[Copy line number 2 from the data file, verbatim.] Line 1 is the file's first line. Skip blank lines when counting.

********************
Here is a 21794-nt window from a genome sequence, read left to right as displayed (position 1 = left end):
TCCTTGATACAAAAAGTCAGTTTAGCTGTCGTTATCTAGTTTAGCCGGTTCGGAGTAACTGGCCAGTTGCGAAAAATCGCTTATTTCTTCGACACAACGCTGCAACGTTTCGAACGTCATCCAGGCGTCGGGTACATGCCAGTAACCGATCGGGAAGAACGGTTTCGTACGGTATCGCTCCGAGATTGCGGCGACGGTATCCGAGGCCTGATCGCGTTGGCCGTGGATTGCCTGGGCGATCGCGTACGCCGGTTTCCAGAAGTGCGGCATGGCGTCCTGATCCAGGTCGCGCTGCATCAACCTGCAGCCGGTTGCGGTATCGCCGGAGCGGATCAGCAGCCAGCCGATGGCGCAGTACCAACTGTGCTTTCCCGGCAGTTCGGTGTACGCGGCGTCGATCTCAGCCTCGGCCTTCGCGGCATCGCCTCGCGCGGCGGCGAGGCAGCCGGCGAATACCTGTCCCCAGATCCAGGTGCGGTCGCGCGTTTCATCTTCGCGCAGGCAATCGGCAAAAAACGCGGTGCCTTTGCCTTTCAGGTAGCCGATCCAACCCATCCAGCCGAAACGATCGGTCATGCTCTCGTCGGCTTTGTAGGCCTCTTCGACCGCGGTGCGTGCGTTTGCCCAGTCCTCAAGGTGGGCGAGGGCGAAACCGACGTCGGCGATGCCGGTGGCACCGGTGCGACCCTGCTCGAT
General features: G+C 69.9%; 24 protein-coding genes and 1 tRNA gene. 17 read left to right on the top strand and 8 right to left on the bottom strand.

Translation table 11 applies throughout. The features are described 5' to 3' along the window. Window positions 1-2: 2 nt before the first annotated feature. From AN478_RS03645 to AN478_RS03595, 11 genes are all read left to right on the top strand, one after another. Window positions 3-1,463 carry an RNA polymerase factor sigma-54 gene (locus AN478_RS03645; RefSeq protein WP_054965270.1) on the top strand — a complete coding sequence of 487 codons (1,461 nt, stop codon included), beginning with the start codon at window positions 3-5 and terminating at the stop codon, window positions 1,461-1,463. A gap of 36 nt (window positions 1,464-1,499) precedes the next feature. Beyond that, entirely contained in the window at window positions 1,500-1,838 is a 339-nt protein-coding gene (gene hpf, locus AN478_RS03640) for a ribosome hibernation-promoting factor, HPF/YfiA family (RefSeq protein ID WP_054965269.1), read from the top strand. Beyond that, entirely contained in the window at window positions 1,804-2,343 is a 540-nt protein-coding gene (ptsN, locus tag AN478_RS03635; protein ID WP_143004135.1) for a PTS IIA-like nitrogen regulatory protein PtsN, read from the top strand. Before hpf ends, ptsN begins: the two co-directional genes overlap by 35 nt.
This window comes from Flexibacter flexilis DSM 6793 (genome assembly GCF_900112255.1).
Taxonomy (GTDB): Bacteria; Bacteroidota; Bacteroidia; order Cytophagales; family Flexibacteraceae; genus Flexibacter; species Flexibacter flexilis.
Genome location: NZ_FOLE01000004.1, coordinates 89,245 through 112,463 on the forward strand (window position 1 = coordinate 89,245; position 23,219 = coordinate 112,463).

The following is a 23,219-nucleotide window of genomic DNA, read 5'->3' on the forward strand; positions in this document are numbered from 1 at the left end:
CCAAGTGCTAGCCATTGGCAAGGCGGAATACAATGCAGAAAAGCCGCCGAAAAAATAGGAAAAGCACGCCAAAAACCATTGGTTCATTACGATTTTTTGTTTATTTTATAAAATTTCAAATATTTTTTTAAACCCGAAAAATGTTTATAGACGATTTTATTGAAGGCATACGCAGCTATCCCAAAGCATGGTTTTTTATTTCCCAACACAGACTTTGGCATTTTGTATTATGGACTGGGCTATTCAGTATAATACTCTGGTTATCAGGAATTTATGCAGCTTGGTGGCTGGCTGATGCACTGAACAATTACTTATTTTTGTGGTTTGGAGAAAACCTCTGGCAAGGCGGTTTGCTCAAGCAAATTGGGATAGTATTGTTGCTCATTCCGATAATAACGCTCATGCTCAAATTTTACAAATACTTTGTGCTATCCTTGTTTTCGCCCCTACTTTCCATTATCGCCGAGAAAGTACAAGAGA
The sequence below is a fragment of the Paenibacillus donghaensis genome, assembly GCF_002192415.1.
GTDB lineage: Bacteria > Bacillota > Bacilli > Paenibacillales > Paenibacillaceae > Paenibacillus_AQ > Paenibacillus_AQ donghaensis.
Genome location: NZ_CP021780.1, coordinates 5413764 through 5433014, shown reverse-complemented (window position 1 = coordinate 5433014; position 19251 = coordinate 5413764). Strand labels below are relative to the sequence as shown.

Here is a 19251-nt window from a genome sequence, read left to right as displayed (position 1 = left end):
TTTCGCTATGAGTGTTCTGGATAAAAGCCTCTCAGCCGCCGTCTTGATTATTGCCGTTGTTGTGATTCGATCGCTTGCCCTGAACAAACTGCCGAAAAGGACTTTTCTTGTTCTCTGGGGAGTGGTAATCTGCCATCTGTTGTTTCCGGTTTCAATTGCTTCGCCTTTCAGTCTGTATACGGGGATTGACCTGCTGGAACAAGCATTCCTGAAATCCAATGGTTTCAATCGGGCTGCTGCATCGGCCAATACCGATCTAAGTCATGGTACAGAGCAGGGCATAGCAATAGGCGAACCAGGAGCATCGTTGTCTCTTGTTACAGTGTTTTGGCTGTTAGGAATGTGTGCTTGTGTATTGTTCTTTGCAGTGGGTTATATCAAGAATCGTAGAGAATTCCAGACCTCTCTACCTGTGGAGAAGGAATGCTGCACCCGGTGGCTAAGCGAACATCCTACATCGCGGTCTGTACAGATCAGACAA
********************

TCCTTGATACAAAAAGTCAGTTTAGCTGTCGTTATCTAGTTTAGCCGGTTCGGAGTAACTGGCCAGTTGCGAAAAATCGCTTATTTCTTCGACACAACGCTGCAACGTTTCGAACGTCATCCAGGCGTCGGGTACATGCCAGTAACCGATCGGGAAGAACGGTTTCGTACGGTATCGCTCCGAGATTGCGGCGACGGTATCCGAGGCCTGATCGCGTTGGCCGTGGATTGCCTGGGCGATCGCGTACGCCGGTTTCCAGAAGTGCGGCATGGCGTCCTGATCCAGGTCGCGCTGCATCAACCTGCAGCCGGTTGCGGTATCGCCGGAGCGGATCAGCAGCCAGCCGATGGCGCAGTACCAACTGTGCTTTCCCGGCAGTTCGGTGTACGCGGCGTCGATCTCAGCCTCGGCCTTCGCGGCATCGCCTCGCGCGGCGGCGAGGCAGCCGGCGAATACCTGTCCCCAGATCCAGGTGCGGTCGCGCGTTTCATCTTCGCGCAGGCAATCGGCAAAAAACGCGGTGCCTTTGCCTTTCAGGTAGCCGATCCAACCCATCCAGCCGAAACGATCGGTCATGCTCTCGTCGGCTTTGTAGGCCTCTTCGACCGCGGTGCGTGCGTTTGCCCAGTCCTCAAGGTGGGCGAGGGCGAAACCGACGTCGGCGATGCCGGTGGCACCGGTGCGACCCTGCTCGAT